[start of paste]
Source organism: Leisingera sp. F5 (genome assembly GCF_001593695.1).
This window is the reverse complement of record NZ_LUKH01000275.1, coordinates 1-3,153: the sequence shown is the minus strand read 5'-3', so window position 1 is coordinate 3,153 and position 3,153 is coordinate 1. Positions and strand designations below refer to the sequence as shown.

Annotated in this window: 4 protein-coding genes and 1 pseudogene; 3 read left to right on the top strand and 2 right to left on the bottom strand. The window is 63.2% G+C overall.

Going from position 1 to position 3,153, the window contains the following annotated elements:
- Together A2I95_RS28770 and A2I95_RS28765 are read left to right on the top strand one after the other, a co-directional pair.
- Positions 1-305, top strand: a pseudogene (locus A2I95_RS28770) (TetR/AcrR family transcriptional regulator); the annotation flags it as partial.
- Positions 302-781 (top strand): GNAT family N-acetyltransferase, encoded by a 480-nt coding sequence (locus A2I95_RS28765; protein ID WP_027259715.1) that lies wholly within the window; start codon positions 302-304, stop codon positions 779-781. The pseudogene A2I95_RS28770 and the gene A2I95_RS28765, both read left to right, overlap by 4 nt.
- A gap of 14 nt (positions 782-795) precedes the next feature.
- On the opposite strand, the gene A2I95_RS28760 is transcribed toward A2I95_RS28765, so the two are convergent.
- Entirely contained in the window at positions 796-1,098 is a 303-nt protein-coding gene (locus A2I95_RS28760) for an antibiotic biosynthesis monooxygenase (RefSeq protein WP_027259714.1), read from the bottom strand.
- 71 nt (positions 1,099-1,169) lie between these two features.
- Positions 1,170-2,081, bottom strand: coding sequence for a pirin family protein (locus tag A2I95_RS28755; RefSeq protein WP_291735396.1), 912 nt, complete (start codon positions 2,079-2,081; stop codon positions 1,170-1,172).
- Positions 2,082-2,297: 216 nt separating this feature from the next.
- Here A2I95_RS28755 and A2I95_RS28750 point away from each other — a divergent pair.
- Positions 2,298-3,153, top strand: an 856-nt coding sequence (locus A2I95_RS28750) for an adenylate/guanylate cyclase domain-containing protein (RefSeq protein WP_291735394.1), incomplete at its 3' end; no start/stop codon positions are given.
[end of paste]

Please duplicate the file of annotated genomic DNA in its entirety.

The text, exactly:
Source organism: Leisingera sp. F5 (genome assembly GCF_001593695.1).
This window is the reverse complement of record NZ_LUKH01000275.1, coordinates 1-3,153: the sequence shown is the minus strand read 5'-3', so window position 1 is coordinate 3,153 and position 3,153 is coordinate 1. Positions and strand designations below refer to the sequence as shown.

Annotated in this window: 4 protein-coding genes and 1 pseudogene; 3 read left to right on the top strand and 2 right to left on the bottom strand. The window is 63.2% G+C overall.

Going from position 1 to position 3,153, the window contains the following annotated elements:
- Together A2I95_RS28770 and A2I95_RS28765 are read left to right on the top strand one after the other, a co-directional pair.
- Positions 1-305, top strand: a pseudogene (locus A2I95_RS28770) (TetR/AcrR family transcriptional regulator); the annotation flags it as partial.
- Positions 302-781 (top strand): GNAT family N-acetyltransferase, encoded by a 480-nt coding sequence (locus A2I95_RS28765; protein ID WP_027259715.1) that lies wholly within the window; start codon positions 302-304, stop codon positions 779-781. The pseudogene A2I95_RS28770 and the gene A2I95_RS28765, both read left to right, overlap by 4 nt.
- A gap of 14 nt (positions 782-795) precedes the next feature.
- On the opposite strand, the gene A2I95_RS28760 is transcribed toward A2I95_RS28765, so the two are convergent.
- Entirely contained in the window at positions 796-1,098 is a 303-nt protein-coding gene (locus A2I95_RS28760) for an antibiotic biosynthesis monooxygenase (RefSeq protein WP_027259714.1), read from the bottom strand.
- 71 nt (positions 1,099-1,169) lie between these two features.
- Positions 1,170-2,081, bottom strand: coding sequence for a pirin family protein (locus tag A2I95_RS28755; RefSeq protein WP_291735396.1), 912 nt, complete (start codon positions 2,079-2,081; stop codon positions 1,170-1,172).
- Positions 2,082-2,297: 216 nt separating this feature from the next.
- Here A2I95_RS28755 and A2I95_RS28750 point away from each other — a divergent pair.
- Positions 2,298-3,153, top strand: an 856-nt coding sequence (locus A2I95_RS28750) for an adenylate/guanylate cyclase domain-containing protein (RefSeq protein WP_291735394.1), incomplete at its 3' end; no start/stop codon positions are given.